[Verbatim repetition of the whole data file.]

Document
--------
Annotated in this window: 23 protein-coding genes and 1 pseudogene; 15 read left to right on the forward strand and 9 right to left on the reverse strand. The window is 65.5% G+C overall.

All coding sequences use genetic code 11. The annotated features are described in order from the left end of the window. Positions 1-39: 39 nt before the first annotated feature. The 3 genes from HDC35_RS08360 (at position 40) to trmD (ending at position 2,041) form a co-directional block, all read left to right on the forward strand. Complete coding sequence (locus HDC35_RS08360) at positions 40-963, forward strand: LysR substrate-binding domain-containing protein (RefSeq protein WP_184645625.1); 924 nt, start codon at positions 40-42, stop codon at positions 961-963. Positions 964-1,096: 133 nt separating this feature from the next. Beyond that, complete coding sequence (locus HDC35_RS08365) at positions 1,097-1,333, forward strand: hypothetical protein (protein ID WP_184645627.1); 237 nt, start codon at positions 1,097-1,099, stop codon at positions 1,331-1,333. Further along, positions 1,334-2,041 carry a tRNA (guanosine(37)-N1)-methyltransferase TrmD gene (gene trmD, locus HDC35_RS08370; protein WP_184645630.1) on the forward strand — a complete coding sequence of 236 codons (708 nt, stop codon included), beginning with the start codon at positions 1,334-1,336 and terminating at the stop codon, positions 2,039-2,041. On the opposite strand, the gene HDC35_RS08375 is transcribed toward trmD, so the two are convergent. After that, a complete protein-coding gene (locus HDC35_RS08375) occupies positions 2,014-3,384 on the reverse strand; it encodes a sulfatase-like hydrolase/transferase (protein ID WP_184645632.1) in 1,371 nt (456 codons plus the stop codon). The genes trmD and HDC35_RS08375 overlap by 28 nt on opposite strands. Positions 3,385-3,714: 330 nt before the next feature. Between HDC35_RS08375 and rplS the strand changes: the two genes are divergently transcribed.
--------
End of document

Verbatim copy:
Annotated in this window: 23 protein-coding genes and 1 pseudogene; 15 read left to right on the forward strand and 9 right to left on the reverse strand. The window is 65.5% G+C overall.

All coding sequences use genetic code 11. The annotated features are described in order from the left end of the window. Positions 1-39: 39 nt before the first annotated feature. The 3 genes from HDC35_RS08360 (at position 40) to trmD (ending at position 2,041) form a co-directional block, all read left to right on the forward strand. Complete coding sequence (locus HDC35_RS08360) at positions 40-963, forward strand: LysR substrate-binding domain-containing protein (RefSeq protein WP_184645625.1); 924 nt, start codon at positions 40-42, stop codon at positions 961-963. Positions 964-1,096: 133 nt separating this feature from the next. Beyond that, complete coding sequence (locus HDC35_RS08365) at positions 1,097-1,333, forward strand: hypothetical protein (protein ID WP_184645627.1); 237 nt, start codon at positions 1,097-1,099, stop codon at positions 1,331-1,333. Further along, positions 1,334-2,041 carry a tRNA (guanosine(37)-N1)-methyltransferase TrmD gene (gene trmD, locus HDC35_RS08370; protein WP_184645630.1) on the forward strand — a complete coding sequence of 236 codons (708 nt, stop codon included), beginning with the start codon at positions 1,334-1,336 and terminating at the stop codon, positions 2,039-2,041. On the opposite strand, the gene HDC35_RS08375 is transcribed toward trmD, so the two are convergent. After that, a complete protein-coding gene (locus HDC35_RS08375) occupies positions 2,014-3,384 on the reverse strand; it encodes a sulfatase-like hydrolase/transferase (protein ID WP_184645632.1) in 1,371 nt (456 codons plus the stop codon). The genes trmD and HDC35_RS08375 overlap by 28 nt on opposite strands. Positions 3,385-3,714: 330 nt before the next feature. Between HDC35_RS08375 and rplS the strand changes: the two genes are divergently transcribed.